“Skimpflation” and a future without human workers


The fully automated future that many companies are hoping for suggests a world without human workers to call for help. Nicholas Agar looks at “skimpflation”.

Comment: US National Public Radio reporter Greg Rosalsky identifies skimpflation as “a kind of stealthy ninja inflation”. It occurs when, “instead of simply raising prices, companies skimp on the goods and services they provide”. You see slight inflation when your pizza costs the same price but has less cheese, when the once-free extra tomato sauce now costs, or when the reasonably priced cruise you’re taking after three years of denial has noticeably fewer staff. than the one you did in 2019.

It is this last manifestation of skimping – on human employees – that interests me here. One of the easiest ways for businesses to charge the same price for less is to get rid of workers who previously helped customers with service complaints.

If you’re facing a long wait for help with an existing service from a bank or telco, you can test the company’s skimping on human employees. Try hanging up and selecting the new business option. Companies that skimp on humans stay alert to new business while saving on staff to help existing customers.

Great societal challenges do not wait patiently in line to give us time to adequately address the latest great challenge. Today’s economic trials come during a digital revolution that provides ever more powerful tools to automate the work done by humans. Companies that skimp on human support staff usually trust their automated assistants to take on the load. This experience of running businesses with fewer humans has momentous implications that should not be overlooked.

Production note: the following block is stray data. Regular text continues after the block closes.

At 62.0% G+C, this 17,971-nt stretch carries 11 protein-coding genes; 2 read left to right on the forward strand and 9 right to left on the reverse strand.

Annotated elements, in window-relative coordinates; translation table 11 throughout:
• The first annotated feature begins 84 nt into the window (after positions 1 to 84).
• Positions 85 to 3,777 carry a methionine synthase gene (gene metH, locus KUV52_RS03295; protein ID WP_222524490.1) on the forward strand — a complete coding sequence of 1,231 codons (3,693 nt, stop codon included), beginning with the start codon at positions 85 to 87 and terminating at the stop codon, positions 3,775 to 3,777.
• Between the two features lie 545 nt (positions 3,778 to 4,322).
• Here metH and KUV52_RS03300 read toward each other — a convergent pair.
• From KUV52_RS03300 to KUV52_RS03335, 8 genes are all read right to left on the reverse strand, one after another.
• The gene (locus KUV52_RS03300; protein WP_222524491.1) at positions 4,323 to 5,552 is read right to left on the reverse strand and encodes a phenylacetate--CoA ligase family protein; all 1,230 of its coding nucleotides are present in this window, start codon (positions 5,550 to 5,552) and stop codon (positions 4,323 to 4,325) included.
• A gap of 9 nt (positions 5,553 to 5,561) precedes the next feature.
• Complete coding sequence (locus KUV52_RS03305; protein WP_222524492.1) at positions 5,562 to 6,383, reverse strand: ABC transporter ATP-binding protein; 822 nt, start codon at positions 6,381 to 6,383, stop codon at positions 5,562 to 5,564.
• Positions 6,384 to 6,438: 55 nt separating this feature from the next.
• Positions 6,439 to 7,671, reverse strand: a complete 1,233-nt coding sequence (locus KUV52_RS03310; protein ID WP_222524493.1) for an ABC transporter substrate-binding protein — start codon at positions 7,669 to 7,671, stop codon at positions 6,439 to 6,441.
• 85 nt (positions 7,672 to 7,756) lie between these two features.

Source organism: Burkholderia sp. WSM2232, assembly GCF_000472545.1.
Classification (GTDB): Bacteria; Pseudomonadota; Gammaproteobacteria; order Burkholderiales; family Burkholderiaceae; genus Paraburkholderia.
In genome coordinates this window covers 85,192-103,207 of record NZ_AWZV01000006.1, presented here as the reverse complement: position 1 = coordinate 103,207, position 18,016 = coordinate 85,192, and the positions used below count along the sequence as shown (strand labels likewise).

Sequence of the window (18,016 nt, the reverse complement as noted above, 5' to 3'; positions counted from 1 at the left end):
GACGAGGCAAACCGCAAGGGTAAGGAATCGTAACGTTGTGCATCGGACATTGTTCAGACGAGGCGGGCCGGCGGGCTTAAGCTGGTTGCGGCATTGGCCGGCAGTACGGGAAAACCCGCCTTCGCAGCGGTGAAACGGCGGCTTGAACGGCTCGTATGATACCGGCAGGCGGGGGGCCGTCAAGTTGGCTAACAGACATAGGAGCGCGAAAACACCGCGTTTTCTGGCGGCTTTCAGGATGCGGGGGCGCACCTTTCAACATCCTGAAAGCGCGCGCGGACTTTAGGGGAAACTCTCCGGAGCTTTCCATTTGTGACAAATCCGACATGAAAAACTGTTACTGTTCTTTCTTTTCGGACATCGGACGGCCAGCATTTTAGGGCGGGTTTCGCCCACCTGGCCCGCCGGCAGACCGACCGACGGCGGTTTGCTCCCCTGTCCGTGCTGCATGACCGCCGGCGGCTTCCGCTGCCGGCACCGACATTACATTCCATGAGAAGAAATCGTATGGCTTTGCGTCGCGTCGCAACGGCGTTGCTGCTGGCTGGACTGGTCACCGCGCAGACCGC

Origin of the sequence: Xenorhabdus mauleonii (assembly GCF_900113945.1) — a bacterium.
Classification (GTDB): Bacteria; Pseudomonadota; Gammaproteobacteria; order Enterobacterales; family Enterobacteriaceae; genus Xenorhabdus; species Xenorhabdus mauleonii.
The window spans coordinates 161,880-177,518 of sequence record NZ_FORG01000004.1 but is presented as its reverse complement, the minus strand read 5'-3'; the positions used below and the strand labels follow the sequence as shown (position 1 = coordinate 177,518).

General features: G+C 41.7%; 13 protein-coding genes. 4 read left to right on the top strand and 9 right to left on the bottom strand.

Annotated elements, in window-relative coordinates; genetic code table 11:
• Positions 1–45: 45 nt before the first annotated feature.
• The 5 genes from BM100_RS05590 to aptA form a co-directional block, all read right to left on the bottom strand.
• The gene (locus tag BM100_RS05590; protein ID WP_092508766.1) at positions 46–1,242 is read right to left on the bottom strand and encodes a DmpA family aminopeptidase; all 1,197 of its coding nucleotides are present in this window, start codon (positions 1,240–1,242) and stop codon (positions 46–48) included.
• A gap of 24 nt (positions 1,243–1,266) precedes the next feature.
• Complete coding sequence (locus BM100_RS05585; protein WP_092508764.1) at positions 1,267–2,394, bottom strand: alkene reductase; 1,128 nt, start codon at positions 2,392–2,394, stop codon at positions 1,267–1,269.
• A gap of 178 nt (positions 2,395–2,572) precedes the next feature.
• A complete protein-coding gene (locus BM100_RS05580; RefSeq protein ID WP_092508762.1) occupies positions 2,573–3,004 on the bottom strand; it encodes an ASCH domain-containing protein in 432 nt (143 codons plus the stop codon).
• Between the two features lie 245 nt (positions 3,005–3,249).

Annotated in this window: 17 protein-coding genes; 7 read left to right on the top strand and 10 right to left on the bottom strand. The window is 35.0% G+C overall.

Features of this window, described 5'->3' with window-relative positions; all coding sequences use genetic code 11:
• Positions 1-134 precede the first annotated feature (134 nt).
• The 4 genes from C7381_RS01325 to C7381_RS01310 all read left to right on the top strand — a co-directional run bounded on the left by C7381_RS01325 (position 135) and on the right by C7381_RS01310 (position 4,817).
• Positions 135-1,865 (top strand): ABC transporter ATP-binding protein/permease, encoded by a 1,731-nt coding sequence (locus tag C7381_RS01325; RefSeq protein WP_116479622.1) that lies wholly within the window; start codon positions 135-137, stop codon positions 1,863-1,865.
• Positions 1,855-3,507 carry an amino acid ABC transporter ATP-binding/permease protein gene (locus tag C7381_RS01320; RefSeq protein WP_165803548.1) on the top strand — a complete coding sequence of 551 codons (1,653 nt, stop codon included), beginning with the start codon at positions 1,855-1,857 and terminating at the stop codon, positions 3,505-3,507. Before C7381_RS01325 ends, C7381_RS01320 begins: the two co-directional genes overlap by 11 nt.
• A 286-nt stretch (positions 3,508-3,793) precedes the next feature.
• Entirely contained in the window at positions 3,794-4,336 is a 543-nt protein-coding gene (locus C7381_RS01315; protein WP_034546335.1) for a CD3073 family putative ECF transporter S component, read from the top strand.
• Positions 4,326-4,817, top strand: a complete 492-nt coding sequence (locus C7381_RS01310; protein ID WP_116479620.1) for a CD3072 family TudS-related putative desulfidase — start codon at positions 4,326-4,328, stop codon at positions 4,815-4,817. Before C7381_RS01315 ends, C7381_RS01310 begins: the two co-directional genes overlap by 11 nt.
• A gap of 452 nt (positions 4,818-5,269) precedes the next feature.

The meaning of calls for corporate civility

Companies that skimp put extra pressure on remaining human support staff. One of the characteristics of long wait times for customer service is calls for civility. As you wait for help from a human employee, you are increasingly likely to hear recorded requests for polite treatment from aid staff facing increased demand during a pandemic. The economic downturn has exacerbated this. It’s good that companies ask for respectful behavior from customers frustrated by long delays in getting help.

But another way to think about these calls for civility is to ask how bad things must be for a telecom operator or a bank to make this call on behalf of its staff when it could have used these precious seconds of customer listening time to sell power. service. Imagine sitting in a restaurant, the owner stands up and, after a cursory greeting, pleads for you to refrain from directing abuse at staff facing the added pressure of serving food during a pandemic.

Human canaries in mine shaft

Canaries warn miners of dangerous levels of carbon monoxide. I think these calls for civility suggest that work in the digital economy is becoming increasingly human-unfriendly.

We see it in the dominant myths of today’s workplaces. Today we hear less about the Marxian myth of the coming revolution that will sweep away injustice in the workplace. Even though the revolution was endlessly delayed, it was still a story that the workers could present to the employers – “Be careful, treating us unfairly will hasten the revolution!”